Last week on WWE’s Monday Night Raw this wrestler Sheamus (guess what country he’s from?) stole a Ferrari from Alberto Del Rio. He took it on a joyride. And when he brought it back, it was downright totaled. It was intended as revenge for the assault by Alberto Del Rio and he was intended to be cheered for it.
I mean, why else would would the good guy announcer try to pass this off as just a joyride? Sheamus is the hero. Del Rio is the villain. By simple character math, we were supposed to cheer the act.
But somewhere between conception and execution? It missed. Why? Because they forgot about one of the major keys to making a quality anti-hero. Put it simply, the villain has to be worse in the audiences eyes.
Let me take you back to the days of Stone Cold Steve Austin. He got away with a lot worse, and we cheered for him. Why? He was the one who faced the monsters. Between The Undertaker and the proxies of Vince McMahon? Stone Cold could do what he wanted. Why? He was the better man. He was the more admirable man. We liked his fearlessness.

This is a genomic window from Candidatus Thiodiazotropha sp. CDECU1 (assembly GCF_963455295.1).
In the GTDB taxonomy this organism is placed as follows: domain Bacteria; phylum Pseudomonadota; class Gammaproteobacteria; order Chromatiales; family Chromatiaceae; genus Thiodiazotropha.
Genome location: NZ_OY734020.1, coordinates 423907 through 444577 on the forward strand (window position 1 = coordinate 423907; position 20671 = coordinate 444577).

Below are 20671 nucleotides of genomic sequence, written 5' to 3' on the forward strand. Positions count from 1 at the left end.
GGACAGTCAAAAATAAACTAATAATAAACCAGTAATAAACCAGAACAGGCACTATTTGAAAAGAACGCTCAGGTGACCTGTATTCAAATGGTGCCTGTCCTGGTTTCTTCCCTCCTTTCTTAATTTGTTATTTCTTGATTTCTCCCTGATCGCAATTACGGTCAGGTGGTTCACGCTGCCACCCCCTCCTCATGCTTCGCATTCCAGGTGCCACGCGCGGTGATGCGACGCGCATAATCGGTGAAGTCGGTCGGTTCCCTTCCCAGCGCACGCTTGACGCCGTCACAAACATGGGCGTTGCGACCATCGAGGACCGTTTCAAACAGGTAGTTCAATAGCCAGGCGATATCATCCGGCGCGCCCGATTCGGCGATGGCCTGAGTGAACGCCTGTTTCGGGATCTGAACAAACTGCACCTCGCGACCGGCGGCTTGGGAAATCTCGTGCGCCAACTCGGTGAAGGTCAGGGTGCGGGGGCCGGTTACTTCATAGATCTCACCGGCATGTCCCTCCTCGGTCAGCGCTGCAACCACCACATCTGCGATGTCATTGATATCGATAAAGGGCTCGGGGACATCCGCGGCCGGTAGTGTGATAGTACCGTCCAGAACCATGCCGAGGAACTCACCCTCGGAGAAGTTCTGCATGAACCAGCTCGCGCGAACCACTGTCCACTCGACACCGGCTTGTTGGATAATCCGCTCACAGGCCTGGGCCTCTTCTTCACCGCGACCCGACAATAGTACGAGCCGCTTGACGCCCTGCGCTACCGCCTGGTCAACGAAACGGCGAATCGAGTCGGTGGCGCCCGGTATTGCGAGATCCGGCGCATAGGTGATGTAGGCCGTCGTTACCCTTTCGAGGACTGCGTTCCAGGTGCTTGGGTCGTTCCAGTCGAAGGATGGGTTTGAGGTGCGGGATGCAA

And a part of the reason why CM Punk bogged down during the middle of his title run was the fact that he was up against an ineffectual sympathetic villain in John Laurinitas. He was so goofy and that made him likeable, it softened the edges of the Punker. Whereas a guy like John Cena, while also putatively a good guy, is the sort of guy that is booked to be such a sickeningly sweet jock hero that makes CM Punk fresh and interesting.
I appreciate that the WWE is still attempting to keep the shades of gray that made their last big run of the late 90′s and today. But the thing of it is? They’ve moved back from a TV-14 rated program to a TV-PG one. A little more clarity of the morality of the good and the bad guys is a need. PG wrestling works. You all need to do a YouTube search for something called Chikara Pro. So long as it’s good, right?
But bringing it back to Sheamus? Sure. He was assaulted by a car hood. But this isn’t 1920′s Chicago, and the hero isn’t supposed to bring a gun to a knife fight. The hero can be a bit of a bully, a bit of a jerk, and may have a smug smile that some of the more smart assed fans would wish their demise. But there is one thing that must always occur if you want conflict to be successful.
The good guy must be better.